The Northern Plains
Now, David is going to explore the northern plains, the part where India’s most of the agriculture takes place.
Important facts about Northern Plains
The northern plains lie just south of the Himalayas. David also found alluvial soil in this region.
They are the work of the three major rivers- the Indus, the Ganga, and the Brahmaputra, along with their tributaries.
The area of these plains is over 7 lakh square kilometre! Try and imagine how much would that be!
The fertility of this region is due to the deposition of alluvium in a basin at the foot of the Himalayas, for millions of years.
The northern plains are densely populated as well.
Favourable climate and water supply, in addition to the fertility make this region agriculturally important.
The Himalayan rivers are responsible for all the deposition of fertile substances.
Sometimes, this also ends up forming riverine islands in the lower course of rivers.
Majuli is the largest of these riverine islands, and is located in the Brahmaputra!
As the course gets lower, the rivers split into distributaries, which are numerous channels.
Three sections of Northern Plains
The three sections of the northern plains are the Punjab plains, the Ganga plains, and the Brahmaputra plains.
The Punjab plains are the western part of the plains, and are formed by Indus and its tributaries.
The tributaries of the Indus river include Jhelum, Chenab, Ravi, Beas, and Satluj.
In the middle, we have what are called the Ganga plains.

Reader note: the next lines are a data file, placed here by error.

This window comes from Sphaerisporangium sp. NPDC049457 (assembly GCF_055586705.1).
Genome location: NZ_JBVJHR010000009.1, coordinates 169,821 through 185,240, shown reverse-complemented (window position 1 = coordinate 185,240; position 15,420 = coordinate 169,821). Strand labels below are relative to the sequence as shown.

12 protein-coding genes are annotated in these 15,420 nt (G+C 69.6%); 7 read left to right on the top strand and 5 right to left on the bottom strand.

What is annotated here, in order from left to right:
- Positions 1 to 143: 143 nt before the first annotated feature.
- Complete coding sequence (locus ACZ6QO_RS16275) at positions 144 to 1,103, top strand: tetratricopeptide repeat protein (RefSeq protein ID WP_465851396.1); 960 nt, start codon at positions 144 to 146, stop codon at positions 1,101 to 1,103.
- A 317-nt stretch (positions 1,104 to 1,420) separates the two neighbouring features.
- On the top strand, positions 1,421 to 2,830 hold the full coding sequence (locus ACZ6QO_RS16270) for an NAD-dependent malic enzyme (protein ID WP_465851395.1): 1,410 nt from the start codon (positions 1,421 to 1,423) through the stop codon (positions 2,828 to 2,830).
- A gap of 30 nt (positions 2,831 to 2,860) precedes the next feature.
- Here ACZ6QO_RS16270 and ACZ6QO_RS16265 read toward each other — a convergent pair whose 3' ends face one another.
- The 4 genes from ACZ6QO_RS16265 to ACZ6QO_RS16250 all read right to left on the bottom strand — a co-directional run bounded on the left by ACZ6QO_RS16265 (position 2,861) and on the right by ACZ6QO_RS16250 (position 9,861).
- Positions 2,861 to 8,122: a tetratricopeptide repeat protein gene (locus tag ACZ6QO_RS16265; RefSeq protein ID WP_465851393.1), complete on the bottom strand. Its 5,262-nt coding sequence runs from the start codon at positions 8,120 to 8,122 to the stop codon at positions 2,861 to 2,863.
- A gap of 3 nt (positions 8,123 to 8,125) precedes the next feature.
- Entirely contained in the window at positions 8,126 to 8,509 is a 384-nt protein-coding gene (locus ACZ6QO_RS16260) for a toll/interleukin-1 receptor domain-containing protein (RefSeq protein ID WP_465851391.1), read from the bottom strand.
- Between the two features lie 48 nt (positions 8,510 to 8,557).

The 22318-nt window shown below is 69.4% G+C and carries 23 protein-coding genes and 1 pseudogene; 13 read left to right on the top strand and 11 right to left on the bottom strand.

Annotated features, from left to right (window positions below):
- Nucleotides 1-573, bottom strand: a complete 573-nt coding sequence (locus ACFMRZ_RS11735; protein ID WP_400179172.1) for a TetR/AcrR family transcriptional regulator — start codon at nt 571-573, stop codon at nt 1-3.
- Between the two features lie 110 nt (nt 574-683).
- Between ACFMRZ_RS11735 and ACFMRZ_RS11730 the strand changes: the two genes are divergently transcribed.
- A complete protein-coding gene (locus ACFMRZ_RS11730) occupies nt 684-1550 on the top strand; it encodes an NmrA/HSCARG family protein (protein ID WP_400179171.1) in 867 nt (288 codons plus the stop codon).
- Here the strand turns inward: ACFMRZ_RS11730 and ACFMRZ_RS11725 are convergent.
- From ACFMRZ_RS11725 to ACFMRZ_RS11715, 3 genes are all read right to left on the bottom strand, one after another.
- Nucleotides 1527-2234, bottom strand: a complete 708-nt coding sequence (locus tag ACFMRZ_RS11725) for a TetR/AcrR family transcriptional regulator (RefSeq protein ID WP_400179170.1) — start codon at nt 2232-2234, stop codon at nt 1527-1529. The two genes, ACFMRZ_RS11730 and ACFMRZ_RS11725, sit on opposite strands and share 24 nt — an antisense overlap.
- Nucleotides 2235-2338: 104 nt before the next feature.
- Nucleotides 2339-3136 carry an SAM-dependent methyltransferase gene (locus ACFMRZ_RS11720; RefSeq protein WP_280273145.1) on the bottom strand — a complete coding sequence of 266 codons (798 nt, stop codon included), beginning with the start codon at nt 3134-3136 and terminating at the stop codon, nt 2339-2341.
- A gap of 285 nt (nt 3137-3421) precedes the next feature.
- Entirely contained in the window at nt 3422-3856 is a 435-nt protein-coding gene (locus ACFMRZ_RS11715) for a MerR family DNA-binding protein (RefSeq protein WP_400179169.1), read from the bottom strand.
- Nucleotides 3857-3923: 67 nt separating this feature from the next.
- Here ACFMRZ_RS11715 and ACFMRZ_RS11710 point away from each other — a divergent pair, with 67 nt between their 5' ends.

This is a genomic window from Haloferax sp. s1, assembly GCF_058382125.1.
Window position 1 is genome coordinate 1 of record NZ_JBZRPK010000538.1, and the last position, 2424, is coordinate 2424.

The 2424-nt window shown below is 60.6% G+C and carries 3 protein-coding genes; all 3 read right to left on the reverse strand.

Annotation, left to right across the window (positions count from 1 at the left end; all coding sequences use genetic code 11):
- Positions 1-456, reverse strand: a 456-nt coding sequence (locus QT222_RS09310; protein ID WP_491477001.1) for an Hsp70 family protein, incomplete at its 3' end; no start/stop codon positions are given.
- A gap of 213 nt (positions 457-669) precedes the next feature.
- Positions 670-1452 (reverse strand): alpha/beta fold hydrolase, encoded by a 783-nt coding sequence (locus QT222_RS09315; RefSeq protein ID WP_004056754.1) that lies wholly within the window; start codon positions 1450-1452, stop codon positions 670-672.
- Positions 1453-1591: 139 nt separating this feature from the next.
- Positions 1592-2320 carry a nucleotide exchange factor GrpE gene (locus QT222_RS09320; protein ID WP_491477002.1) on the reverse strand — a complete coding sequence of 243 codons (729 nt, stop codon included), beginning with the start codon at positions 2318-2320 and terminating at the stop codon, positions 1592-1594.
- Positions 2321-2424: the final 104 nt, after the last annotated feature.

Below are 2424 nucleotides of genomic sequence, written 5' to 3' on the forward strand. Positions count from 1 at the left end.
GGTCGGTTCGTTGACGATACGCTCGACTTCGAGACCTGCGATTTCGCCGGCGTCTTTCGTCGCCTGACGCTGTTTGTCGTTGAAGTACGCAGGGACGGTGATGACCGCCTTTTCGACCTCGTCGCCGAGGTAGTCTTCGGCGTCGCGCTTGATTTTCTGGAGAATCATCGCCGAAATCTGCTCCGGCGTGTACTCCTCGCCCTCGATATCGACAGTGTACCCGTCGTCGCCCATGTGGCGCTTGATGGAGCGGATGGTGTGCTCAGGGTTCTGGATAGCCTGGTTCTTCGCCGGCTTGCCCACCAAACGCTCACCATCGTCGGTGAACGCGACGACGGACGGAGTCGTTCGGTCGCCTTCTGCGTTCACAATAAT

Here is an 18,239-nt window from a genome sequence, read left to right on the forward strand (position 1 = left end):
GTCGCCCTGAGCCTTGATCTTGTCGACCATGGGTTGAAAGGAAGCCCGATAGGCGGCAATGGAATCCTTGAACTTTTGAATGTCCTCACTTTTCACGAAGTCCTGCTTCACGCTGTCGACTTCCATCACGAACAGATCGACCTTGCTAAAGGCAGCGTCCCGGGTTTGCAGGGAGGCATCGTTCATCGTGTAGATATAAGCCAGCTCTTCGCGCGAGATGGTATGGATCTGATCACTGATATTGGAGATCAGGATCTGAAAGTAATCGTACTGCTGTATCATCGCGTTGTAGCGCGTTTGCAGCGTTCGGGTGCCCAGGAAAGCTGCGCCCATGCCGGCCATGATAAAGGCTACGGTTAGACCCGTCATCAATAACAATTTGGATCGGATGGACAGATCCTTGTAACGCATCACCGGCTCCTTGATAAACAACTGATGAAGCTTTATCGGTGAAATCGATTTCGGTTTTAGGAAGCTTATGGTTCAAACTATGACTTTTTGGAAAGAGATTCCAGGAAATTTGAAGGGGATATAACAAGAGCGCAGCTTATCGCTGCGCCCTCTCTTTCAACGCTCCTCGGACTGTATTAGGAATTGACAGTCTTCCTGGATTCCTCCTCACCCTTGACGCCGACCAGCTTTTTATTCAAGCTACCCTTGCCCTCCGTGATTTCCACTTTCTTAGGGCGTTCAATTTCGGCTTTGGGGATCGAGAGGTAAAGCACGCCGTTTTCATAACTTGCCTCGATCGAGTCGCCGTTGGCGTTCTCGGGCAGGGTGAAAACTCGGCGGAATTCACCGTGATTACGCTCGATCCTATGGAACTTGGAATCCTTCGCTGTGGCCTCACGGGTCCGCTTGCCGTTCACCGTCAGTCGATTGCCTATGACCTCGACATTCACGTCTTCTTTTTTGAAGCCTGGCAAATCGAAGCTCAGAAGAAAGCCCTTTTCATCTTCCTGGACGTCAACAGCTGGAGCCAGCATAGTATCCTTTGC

These plains spread over Haryana, UP, Delhi, Bihar, Jharkhand, and West Bengal.
David also visited the Brahmaputra plains in the east that lies in Assam.
You might think that the northern plains are flat all around, with no variations. Well, it isn’t the case! Diverse relief features are present in these plains.
The plains can be divided into four sections based on these relief features.
Parallel to the Shiwaliks, David found a belt of pebbles deposited by streams, known as the Bhabar.
As David travelled south of the bhabar, he saw a wet and swampy region called terai.
Dudhwa national park lies in this region. It used to be thickly forested, but man has cleared forests to create empty land for agriculture and habitation.
David also visited the largest part of the northern plains called the bhangar.
The calcareous deposits of soil in this region are known as kankar.
The newer deposits form the fourth part of the plains, known as khadar.
These are renewed every year, and therefore are suitable for agriculture.
The northern plains lie just south of the Himalayas and are agriculturally important.
They are formed by the interplay of the Indus, Ganga, and Brahmaputra rivers.
The sections on the basis of region are the Punjab plains, the Ganga plains, and the Brahmaputra plains.
A diversity of relief features also exists in the northern plains.
According to relief, there are four parts of the northern plains, which are bhabar, terai, bhangar, and khadar.